“Why would Westport mess with a system that works?” asks economist Monique Morrissey on the EPI’s Working Economics Blog.

“The police department is tiny and the town can easily afford the benefits. In the 2015-2016 fiscal year, spending on police pensions amounted to just 1.2 percent of the town’s revenues, so even drastic benefit cuts wouldn’t noticeably affect anyone’s tax bill.

“Westport’s property tax rate is already among the lowest in the state, though taxes are high in dollar terms as would be expected for a wealthy town in a high cost of living area.”

Morrissey notes that Westport police officers do not receive Social Security, nor is overtime factored into their final pensions. She frames efforts to reduce Westport police pensions as part of “an ideological campaign” to get rid of pensions in favor of riskier 401(k)-style savings plans.

She says that kind of campaign could backfire as municipalities start to restore benefits in an effort to prevent losing experienced officers.

“The 64 members of the Westport police department, who signed on for what they thought was a career of public service that would be rewarded with a secure retirement, may still pay a price, unless the citizens of Westport realize that that the police force they have come to rely on may be torn apart by shortsighted pension ‘reforms,’” Morrissey writes.

Click here to read Morrissey’s full story.

Kudos!

Over 1,700 Westporters are still without power. Restoration continues slowly.

Wednesday’s storm — the 2nd in 5 days — took its toll on much of New York and New England.

But as we’re recovering from that double whammy, let’s realize how good we actually have it.

Our public officials and town employees really earned their pay this week. In no particular order, we owe huge thanks to:

Westport Police Department. They’ve been vigilant in responding to calls, assessing damage, helping work crews, and keeping the town safe and secure. They’re stretched thin — but every man and woman on the force responded. (NOTE to impatient citizens: Those traffic barricades are up for a reason. Click on the video from New Jersey below — but beware. It’s gruesome.)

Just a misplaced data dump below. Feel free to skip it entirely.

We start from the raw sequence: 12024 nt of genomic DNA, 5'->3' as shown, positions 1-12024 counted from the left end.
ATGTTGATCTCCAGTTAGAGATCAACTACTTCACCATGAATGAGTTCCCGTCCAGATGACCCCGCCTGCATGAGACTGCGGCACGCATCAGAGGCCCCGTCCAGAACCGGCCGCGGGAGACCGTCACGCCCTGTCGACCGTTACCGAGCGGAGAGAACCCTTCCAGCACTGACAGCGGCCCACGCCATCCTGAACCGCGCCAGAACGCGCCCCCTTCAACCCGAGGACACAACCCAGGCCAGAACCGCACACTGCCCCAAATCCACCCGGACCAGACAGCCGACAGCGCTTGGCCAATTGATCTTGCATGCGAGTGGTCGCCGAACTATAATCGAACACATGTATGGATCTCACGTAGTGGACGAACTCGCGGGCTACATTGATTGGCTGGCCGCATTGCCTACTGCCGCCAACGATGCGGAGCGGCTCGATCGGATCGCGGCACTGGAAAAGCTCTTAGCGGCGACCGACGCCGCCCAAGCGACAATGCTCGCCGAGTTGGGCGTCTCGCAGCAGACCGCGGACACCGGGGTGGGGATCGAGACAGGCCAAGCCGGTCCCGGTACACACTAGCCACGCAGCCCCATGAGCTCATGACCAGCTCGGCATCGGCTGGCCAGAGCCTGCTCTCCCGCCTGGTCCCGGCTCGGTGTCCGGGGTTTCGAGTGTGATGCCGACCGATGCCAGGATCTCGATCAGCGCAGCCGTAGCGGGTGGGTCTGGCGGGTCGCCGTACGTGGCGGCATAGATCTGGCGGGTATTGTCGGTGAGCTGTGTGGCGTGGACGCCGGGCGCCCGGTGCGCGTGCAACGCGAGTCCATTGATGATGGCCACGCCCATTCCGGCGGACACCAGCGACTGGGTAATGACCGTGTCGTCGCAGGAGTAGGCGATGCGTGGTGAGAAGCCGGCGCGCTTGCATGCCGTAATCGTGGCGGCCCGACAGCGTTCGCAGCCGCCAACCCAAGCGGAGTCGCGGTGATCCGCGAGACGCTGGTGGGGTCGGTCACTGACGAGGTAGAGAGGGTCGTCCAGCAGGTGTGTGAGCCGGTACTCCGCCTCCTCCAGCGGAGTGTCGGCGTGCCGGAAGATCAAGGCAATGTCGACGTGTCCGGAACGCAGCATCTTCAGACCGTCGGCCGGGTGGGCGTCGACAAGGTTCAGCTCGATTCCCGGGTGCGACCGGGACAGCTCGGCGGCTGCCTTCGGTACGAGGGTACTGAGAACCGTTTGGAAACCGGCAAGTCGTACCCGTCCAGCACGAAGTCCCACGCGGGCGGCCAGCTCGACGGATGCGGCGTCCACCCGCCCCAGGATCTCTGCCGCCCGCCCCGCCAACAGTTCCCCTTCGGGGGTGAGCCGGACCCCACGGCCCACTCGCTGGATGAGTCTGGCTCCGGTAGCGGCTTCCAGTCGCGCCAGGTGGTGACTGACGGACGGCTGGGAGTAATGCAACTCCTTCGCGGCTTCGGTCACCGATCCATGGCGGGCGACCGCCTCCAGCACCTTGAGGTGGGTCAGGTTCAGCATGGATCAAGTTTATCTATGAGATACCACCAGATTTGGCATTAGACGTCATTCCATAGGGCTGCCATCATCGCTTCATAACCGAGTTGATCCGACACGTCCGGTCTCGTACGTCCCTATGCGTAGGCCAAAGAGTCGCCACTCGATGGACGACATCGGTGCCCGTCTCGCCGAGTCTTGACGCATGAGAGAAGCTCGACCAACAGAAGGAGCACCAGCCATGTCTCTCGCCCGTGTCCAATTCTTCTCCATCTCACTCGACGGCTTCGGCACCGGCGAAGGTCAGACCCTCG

Westport Fire Department. At the height of the storm Wednesday night, they answered literally hundreds of calls. From live wires and fallen trees to actual fires, they covered the town. They were often the first eyes on an incident, and they coordinated expertly with other town offices. On Thursday and through today, they’ve kept going. Their red trucks — and the firefighters on them — are a truly welcome sight. And they seem to be everywhere.

Public Works Department. They’re the guys who are actually out there, working all day and night. They plow the roads, remove the trees, and do all the other dirty work that enables the rest of us to carry on with our lives. It’s tough, demanding, physical work. And they haven’t had a break in days.

First Selectman Jim Marpe. He’s the man at the top. His calm, efficient yet commanding presence has inspired everyone else — at the emergency operations center, and in the field — to do their jobs. Jim believes in public service, and he makes sure every public official serves the town well.

Everyone else in emergency operations too. I don’t know everyone’s names. But quietly and effectively, they managed back-to-back storms with professionalism and care.

Superintendent of schools Colleen Palmer. She had to make difficult, irrevocable, damned-if-you-do, damned-if-you-don’t choices about closing school.  That comes with the territory. But she went above and beyond, communicating often and clearly about how and why she made those decisions. Today she threaded the needle — opening school, but not penalizing students for absences, and postponing all tests and quizzes. She “weathered” criticism with grace — and kept thousands of youngsters safe.

School maintenance staffs. They shoveled tons of heavy snow, and did all the other work, to ensure that schools could open today. They were there at the height of the storm. No one saw what they did — but today we noticed how much they did.

I’m sure I’ve forgotten other key men and women in town. If you know anyone I’ve missed, click “Comments” below.

Public Works takes care of downed trees. Police put up barricades. It takes a village to help our town weather 2 storms since last Friday. (Photo/Janette Kinnally)

PTA Thanks Cops

In a show of appreciation, the Staples High School PTA and Westport PTA Council treated the Westport Police Department to lunch today.

The card below says it all: